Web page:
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      Download the Game Design and Indie Game Marketing Freebook   07/19/17

      GameDev.net and CRC Press have teamed up to bring a free ebook of content curated from top titles published by CRC Press. The freebook, Practices of Game Design & Indie Game Marketing, includes chapters from The Art of Game Design: A Book of Lenses, A Practical Guide to Indie Game Marketing, and An Architectural Approach to Level Design. The GameDev.net FreeBook is relevant to game designers, developers, and those interested in learning more about the challenges in game development. We know game development can be a tough discipline and business, so we picked several chapters from CRC Press titles that we thought would be of interest to you, the GameDev.net audience, in your journey to design, develop, and market your next game. The free ebook is available through CRC Press by clicking here. The Curated Books The Art of Game Design: A Book of Lenses, Second Edition, by Jesse Schell Presents 100+ sets of questions, or different lenses, for viewing a game’s design, encompassing diverse fields such as psychology, architecture, music, film, software engineering, theme park design, mathematics, anthropology, and more. Written by one of the world's top game designers, this book describes the deepest and most fundamental principles of game design, demonstrating how tactics used in board, card, and athletic games also work in video games. It provides practical instruction on creating world-class games that will be played again and again. View it here. A Practical Guide to Indie Game Marketing, by Joel Dreskin Marketing is an essential but too frequently overlooked or minimized component of the release plan for indie games. A Practical Guide to Indie Game Marketing provides you with the tools needed to build visibility and sell your indie games. With special focus on those developers with small budgets and limited staff and resources, this book is packed with tangible recommendations and techniques that you can put to use immediately. As a seasoned professional of the indie game arena, author Joel Dreskin gives you insight into practical, real-world experiences of marketing numerous successful games and also provides stories of the failures. View it here. An Architectural Approach to Level Design This is one of the first books to integrate architectural and spatial design theory with the field of level design. The book presents architectural techniques and theories for level designers to use in their own work. It connects architecture and level design in different ways that address the practical elements of how designers construct space and the experiential elements of how and why humans interact with this space. Throughout the text, readers learn skills for spatial layout, evoking emotion through gamespaces, and creating better levels through architectural theory. View it here. Learn more and download the ebook by clicking here. Did you know? GameDev.net and CRC Press also recently teamed up to bring GDNet+ Members up to a 20% discount on all CRC Press books. Learn more about this and other benefits here.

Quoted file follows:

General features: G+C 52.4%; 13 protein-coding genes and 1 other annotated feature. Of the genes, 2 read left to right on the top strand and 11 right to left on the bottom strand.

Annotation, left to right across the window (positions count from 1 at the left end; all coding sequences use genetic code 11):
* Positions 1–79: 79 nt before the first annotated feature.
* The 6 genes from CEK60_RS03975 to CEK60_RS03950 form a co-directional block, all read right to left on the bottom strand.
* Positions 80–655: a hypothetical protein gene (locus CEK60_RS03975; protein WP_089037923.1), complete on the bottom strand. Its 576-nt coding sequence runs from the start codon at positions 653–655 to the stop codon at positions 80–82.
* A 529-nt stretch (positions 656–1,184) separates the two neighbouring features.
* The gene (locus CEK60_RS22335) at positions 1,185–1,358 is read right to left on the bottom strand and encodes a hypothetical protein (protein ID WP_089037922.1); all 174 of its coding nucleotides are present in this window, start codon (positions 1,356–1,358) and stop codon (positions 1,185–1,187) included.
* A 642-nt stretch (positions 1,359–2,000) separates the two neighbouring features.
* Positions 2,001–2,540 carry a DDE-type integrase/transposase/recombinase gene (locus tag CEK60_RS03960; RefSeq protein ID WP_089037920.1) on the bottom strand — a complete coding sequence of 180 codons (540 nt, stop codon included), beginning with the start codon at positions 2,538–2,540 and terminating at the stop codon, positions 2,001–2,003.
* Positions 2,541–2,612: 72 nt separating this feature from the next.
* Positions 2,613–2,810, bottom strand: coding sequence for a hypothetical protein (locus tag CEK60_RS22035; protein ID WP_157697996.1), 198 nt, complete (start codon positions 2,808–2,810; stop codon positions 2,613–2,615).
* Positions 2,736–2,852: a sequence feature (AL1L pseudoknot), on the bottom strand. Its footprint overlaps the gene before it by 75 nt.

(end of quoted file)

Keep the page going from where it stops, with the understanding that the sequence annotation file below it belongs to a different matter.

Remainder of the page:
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Andre Rogers

Handling time in a physics engine?

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When building a physics engine, how do we handle simulation time, how can it be controlled from system to system (different hardware), how is it maintained? Can you also explain to me the most efficient way to handle frame data, for backtracking and so on. 

 

Thanks in advance.

 

Cheers!!

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You often use a fix simulation step timeframe (eg 20 ms). A longer frame time would result in more simulation steps in a single frame, and really fast FPS would result in skipping the simulation for some frames.

 

PS: writing your own physics engine is really hard and frustrating, I would suggest to think about using an existing physics engine. There are many engines around like the free bullet physics engine

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When building a physics engine, how do we handle simulation time, how can it be controlled from system to system (different hardware), how is it maintained? Can you also explain to me the most efficient way to handle frame data, for backtracking and so on. 

 

Thanks in advance.

 

Cheers!!

These two articles do a good job of introducing the topic:

- Fix Your Timestep! by Glenn Fiedler

- deWiTTERS Game Loop by Koen Witters

 

There is not a "most efficient way", it depends on a number of factors. You have to find out on your own the way that suits your scenario best.

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Kudos on building your own, it is rewarding and empowering for a programmer. You're in for a wild ride though, so I'd recommend reading Game Physics Engine Development by Ian Millington (http://www.amazon.com/gp/aw/d/0123819768/ref=mp_s_a_1_1?qid=1396511885&sr=8-1&pi=SY200_QL40)

It's really good, has great examples and aimed toward first time physics engine developers. It's missing a bit on rigid body contact resolution in terms of code samples, but all the theory is there.

Best of luck! I'm just finishing my custom physics engine and can honestly say it was worth it, for me at least.
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